In addition, Dodge opines that the Life Safety Code and the International Building Code, as adopted by New Hampshire, require that flooring within a means of egress to be slip resistant under foreseeable conditions. He opines that the area where Schlis slipped and fell therefore required the flooring to be slip resistant.
Dodge conclusions are based primarily on his experience. According to his curriculum vitae, he has worked in the safety consulting field since 1971. He holds a marine engineering degree from Maine Maritime Academy, and he has taken coursework in industrial safety at Northeastern University, Syracuse University, and the University of Massachusetts, Amherst. He
member of the National Fire Protection Association and participated in the Committee on Mercantile and Business Occupancies for the Life Safety Code. He has authored various publications on safety for magazines and state agencies. He notes in his affidavit that his work as a safety consultant has included work for retail stores such as Hannaford.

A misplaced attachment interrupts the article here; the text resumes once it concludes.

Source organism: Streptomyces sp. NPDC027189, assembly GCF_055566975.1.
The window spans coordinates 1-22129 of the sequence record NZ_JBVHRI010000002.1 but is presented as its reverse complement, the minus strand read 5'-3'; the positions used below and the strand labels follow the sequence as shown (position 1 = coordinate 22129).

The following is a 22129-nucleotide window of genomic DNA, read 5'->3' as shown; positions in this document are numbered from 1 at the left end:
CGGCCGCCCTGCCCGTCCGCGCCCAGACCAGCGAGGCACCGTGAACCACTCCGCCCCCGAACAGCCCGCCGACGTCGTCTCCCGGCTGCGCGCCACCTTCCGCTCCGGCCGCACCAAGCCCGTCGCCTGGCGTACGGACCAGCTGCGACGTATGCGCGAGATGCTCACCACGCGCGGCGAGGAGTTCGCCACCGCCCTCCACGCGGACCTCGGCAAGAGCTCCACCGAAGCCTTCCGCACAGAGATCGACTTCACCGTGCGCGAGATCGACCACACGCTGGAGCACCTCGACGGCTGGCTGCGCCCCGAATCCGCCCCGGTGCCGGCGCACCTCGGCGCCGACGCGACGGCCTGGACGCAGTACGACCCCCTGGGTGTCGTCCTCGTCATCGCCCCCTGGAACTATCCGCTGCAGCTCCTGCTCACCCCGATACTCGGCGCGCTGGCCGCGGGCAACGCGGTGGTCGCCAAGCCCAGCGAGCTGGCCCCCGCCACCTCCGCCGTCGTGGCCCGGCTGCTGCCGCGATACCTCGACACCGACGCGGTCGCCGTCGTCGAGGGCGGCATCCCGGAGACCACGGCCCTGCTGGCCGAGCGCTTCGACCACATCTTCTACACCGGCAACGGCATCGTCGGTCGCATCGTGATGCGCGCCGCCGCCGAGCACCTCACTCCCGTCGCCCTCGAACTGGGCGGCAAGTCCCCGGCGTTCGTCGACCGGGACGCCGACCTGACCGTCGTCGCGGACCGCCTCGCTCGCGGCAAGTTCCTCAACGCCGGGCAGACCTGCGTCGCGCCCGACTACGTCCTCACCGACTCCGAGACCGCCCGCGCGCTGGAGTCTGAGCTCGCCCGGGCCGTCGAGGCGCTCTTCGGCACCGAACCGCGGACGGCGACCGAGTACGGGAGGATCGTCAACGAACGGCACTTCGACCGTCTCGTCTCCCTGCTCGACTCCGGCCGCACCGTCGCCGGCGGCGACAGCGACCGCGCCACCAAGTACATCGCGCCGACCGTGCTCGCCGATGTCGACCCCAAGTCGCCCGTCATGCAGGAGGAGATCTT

expert testimony, arguing that he is not qualified to testify as an expert, that his opinions are not scientifically valid, and that his opinions would not be helpful to the jury. Schlis objects.
A. Qualifications Target argues that Dodge is not qualified to opine as an
19-1 at 3. Target contends that
his only relevant education is coursework on industrial safety from Northeastern University, University of Massachusetts, and Syracuse University. Target argues loss-control consultant for manufacturing companies is insufficient to qualify him as an expert on safety standards in a retail setting. Target also asserts that Dodge does not have any indicated professional accomplishments related to building codes, fall protection, or security surveillance systems, nor is he a member of any relevant professional organizations on those subjects.